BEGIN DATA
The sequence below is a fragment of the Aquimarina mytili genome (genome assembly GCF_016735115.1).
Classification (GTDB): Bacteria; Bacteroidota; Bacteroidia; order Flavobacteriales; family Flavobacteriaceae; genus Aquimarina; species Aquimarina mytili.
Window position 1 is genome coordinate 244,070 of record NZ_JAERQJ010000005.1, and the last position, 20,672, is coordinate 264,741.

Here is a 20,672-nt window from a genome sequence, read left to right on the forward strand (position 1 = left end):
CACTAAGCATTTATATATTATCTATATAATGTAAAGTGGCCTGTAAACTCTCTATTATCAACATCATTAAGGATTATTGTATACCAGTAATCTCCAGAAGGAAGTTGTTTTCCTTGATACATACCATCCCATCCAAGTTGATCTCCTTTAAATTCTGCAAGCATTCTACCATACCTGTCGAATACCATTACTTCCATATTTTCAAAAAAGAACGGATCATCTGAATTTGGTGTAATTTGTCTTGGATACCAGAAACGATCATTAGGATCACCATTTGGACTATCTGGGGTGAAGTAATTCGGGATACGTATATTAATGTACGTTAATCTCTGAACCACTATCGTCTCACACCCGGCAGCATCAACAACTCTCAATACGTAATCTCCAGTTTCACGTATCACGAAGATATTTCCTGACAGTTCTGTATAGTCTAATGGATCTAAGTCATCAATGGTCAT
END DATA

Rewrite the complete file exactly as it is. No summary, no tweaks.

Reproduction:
The sequence below is a fragment of the Aquimarina mytili genome (genome assembly GCF_016735115.1).
Classification (GTDB): Bacteria; Bacteroidota; Bacteroidia; order Flavobacteriales; family Flavobacteriaceae; genus Aquimarina; species Aquimarina mytili.
Window position 1 is genome coordinate 244,070 of record NZ_JAERQJ010000005.1, and the last position, 20,672, is coordinate 264,741.

Here is a 20,672-nt window from a genome sequence, read left to right on the forward strand (position 1 = left end):
CACTAAGCATTTATATATTATCTATATAATGTAAAGTGGCCTGTAAACTCTCTATTATCAACATCATTAAGGATTATTGTATACCAGTAATCTCCAGAAGGAAGTTGTTTTCCTTGATACATACCATCCCATCCAAGTTGATCTCCTTTAAATTCTGCAAGCATTCTACCATACCTGTCGAATACCATTACTTCCATATTTTCAAAAAAGAACGGATCATCTGAATTTGGTGTAATTTGTCTTGGATACCAGAAACGATCATTAGGATCACCATTTGGACTATCTGGGGTGAAGTAATTCGGGATACGTATATTAATGTACGTTAATCTCTGAACCACTATCGTCTCACACCCGGCAGCATCAACAACTCTCAATACGTAATCTCCAGTTTCACGTATCACGAAGATATTTCCTGACAGTTCTGTATAGTCTAATGGATCTAAGTCATCAATGGTCAT